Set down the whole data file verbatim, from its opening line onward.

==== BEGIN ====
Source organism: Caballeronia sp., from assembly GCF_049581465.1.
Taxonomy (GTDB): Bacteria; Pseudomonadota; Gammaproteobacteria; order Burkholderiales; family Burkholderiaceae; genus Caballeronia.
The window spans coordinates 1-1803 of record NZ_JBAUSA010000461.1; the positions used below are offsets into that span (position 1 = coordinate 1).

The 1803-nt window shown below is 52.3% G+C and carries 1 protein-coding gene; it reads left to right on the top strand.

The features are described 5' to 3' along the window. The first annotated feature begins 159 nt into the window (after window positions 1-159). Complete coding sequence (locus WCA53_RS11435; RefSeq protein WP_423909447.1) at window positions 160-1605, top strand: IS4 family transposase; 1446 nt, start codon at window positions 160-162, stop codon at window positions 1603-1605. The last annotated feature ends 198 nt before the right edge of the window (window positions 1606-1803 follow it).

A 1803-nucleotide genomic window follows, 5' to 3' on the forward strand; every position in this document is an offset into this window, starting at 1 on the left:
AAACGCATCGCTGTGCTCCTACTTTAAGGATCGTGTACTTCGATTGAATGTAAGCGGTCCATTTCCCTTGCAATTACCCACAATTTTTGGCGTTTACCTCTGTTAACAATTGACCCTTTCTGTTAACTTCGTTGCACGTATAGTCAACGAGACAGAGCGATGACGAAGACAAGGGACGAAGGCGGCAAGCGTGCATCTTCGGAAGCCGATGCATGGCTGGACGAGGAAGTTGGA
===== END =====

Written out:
Source organism: Caballeronia sp., from assembly GCF_049581465.1.
Taxonomy (GTDB): Bacteria; Pseudomonadota; Gammaproteobacteria; order Burkholderiales; family Burkholderiaceae; genus Caballeronia.
The window spans coordinates 1-1803 of record NZ_JBAUSA010000461.1; the positions used below are offsets into that span (position 1 = coordinate 1).

The 1803-nt window shown below is 52.3% G+C and carries 1 protein-coding gene; it reads left to right on the top strand.

The features are described 5' to 3' along the window. The first annotated feature begins 159 nt into the window (after window positions 1-159). Complete coding sequence (locus WCA53_RS11435; RefSeq protein WP_423909447.1) at window positions 160-1605, top strand: IS4 family transposase; 1446 nt, start codon at window positions 160-162, stop codon at window positions 1603-1605. The last annotated feature ends 198 nt before the right edge of the window (window positions 1606-1803 follow it).

A 1803-nucleotide genomic window follows, 5' to 3' on the forward strand; every position in this document is an offset into this window, starting at 1 on the left:
AAACGCATCGCTGTGCTCCTACTTTAAGGATCGTGTACTTCGATTGAATGTAAGCGGTCCATTTCCCTTGCAATTACCCACAATTTTTGGCGTTTACCTCTGTTAACAATTGACCCTTTCTGTTAACTTCGTTGCACGTATAGTCAACGAGACAGAGCGATGACGAAGACAAGGGACGAAGGCGGCAAGCGTGCATCTTCGGAAGCCGATGCATGGCTGGACGAGGAAGTTGGA